The next step (Signal Calibration) required to prepare the signal predictions for the maximum likelihood processor is frequency calibration. The relationship between the predicted mass-to-charge ratios and the observed frequencies of the spectral peaks in the data are determined by two calibration coefficients. Values for these coefficients, which are independent of the total amplicon mass, are estimated from the data collected for a known low-mass calibrant molecule that is added to each sample sprayed into the mass spectrometer. The calibrant lines appear as a set of large amplitude lines that are sparsely spaced in frequency. By adjusting the calibration coefficients, the errors between the predicted and observed frequency locations of the calibrant spectral peaks are minimized. The resulting coefficients are then applied to the entire database of pre-calculated signatures so that the frequency peaks of any measured amplicon are aligned with their corresponding prediction in the signal database.
 The maximum-likelihood processor estimates the molecular amount appearing in the measured data for each member of set of hypothesized organisms. These ‘mega-hypotheses’, which are associated with candidate organism strains, are two-dimensional signal distributions since they cover multiple primer sets. The processor forms these hypotheses (Predict Signal Hypotheses) by extracting from the signal database the corresponding frequency distribution for the associated amplicon base count at each primer pair.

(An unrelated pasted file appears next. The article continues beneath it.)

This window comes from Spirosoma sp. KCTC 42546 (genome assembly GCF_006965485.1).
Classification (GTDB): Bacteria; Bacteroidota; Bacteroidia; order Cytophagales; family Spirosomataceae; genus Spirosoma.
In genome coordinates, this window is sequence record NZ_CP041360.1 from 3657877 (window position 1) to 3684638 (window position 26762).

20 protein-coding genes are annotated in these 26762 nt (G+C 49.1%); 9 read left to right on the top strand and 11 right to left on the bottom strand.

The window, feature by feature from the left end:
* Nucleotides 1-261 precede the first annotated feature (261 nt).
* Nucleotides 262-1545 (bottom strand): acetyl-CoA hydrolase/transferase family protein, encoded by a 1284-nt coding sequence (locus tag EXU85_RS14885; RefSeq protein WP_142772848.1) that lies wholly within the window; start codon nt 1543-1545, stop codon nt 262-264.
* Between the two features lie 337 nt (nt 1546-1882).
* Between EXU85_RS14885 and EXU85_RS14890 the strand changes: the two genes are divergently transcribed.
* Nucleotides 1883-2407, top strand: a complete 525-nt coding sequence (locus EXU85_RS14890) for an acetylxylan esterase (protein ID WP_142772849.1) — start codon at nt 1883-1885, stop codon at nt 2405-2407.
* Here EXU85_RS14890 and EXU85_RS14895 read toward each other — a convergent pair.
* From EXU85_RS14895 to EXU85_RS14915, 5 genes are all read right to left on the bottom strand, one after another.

The base count information needed for each organism is obtained from a genomics database. That database (Genomics Data Base) is formed from either observations or predictions of PCR results on all known bacterial strains or viruses for each primer pair. In general, this information includes the base counts for each operon and the number of copies that appear within the genome. It may also be known that a particular strain fails to prime for a particular primer pair. In that case, there would be no signal expected for that primer pair. In addition, to detect new strain variations or virus mutations small shifts from the expected base counts are also added to the list of hypothesized organisms. The allowed shifts are determined from data tables that quantify the probability of them occurring for each primer pair.